My project has a larger social family and parenting norms needed to care for the children left behind by their parents. Children are a pivot point of the social family, and in which every parent desires to see their children healthy and prosperous.

The mountainous regions of China have given me the roots as a teacher, and when I saw these left-behind children, I had to take action to ensure their safety even when I left the area. I am a keen political observer, and seeing those left-behind children in the mountainous area of China, in the cold and without proper dressing, ignited a political conversation about whether we need to enforce child protection laws.

My journal of “Left-Behind Children” contributes to the social and political conversations in areas meant to protect the family, children, and their well-being in terms of proper food provision, clothes to protect them from the extreme cold, and also proper nutritious food to feed on. The topic is important to these conventions; social and political conventions in such a way that it enlightens the parents in the mountainous area of China by encouraging them to take proper care of their children, and if they fail, they can be compelled to take care of their children through inaction and implementation of laws.  

My audience to address in this project is parents and caregivers, guardians, or any other person with a child/children.

The audience’s age expected to become of legal age, 14 years and above. However, brothers and sisters and perhaps young parents below this age bracket still can become welcomed in the audience provided they care for children. Moreover, speaking to these audiences, I intend to shed more light on them on how to take care of their children and incorporate with their daily routines of looking for survival. The audience may already know that they leave behind their children alone in the mountainous area of China because perhaps they need to work to provide for the family. 

Even though children may be left alone at one point, what the audience wants to know is that they can still manage to take proper care of their children even when they go to work.

The mountainous area of China has a low temperature and thick vegetation, which exposes the children left behind alone. Parents and guardians need to know that children can be taken to a caregiver in their absence, who can look after them and protect them when they are not around.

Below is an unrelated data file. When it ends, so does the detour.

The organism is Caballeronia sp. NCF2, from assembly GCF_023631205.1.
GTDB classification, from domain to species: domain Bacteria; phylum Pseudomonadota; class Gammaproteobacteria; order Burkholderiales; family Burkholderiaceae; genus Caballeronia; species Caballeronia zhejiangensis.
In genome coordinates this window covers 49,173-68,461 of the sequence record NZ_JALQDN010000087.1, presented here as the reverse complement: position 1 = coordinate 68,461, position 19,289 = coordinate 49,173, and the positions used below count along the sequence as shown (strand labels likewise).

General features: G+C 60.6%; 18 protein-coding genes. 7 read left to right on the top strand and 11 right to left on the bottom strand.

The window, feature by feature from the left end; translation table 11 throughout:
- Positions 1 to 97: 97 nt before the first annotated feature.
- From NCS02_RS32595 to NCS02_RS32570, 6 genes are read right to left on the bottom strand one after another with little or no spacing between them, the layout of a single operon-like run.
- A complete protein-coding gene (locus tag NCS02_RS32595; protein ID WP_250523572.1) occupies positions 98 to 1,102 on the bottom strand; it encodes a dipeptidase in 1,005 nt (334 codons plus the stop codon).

My passion for the protection of children wherever I go is the reason why I care a lot about these left-behind children in the mountainous areas of China. In terms of social convention and cultural context, children ensure the continuity of the community. Thus children need to be taken proper care of, not just being exposed to a harsh environment.

Children at a younger age of below 12 years can barely reason on their own, which makes them vulnerable to oppressors through child abuse, molestation, and even getting lost while meandering in the mountains area. Parents and guardians care about these things since they are obligated to ensure that their children remain safe and healthy even in their absence.

As a rhetor, I have been a resident of the mountainous area of China for about three years while teaching, and I think more people need to explore.

Through exploration of this area, the left-behind children can be fully taken care of in terms of food, protection, and clothing in cases where some parents cannot provide. The genre models I am interested in are the journals with a sub-genre of photo journals because the journals help me to narrate an experience properly with vivid descriptions. Another genre model that I am interested in is realistic narration because it helps narrate the actual occurrences of the events in real-time and how I can respond to such situations. The first rhetorical technique from the model text that I am thinking of imitating in my project is an allusion, which refers to a place such as the mountainous area of China. The second rhetoric technique is amplification which is the repetition of certain words such as ‘Left-behind children for emphasis.

Written by anonymous

Why the children in rural China are often called the Forgotten children?

Category:Poverty in China – Wikimedia Commons

China’s forgotten children | MercatorNet

Left-behind children in China – Wikipedia

Shanghai’s Forgotten Children (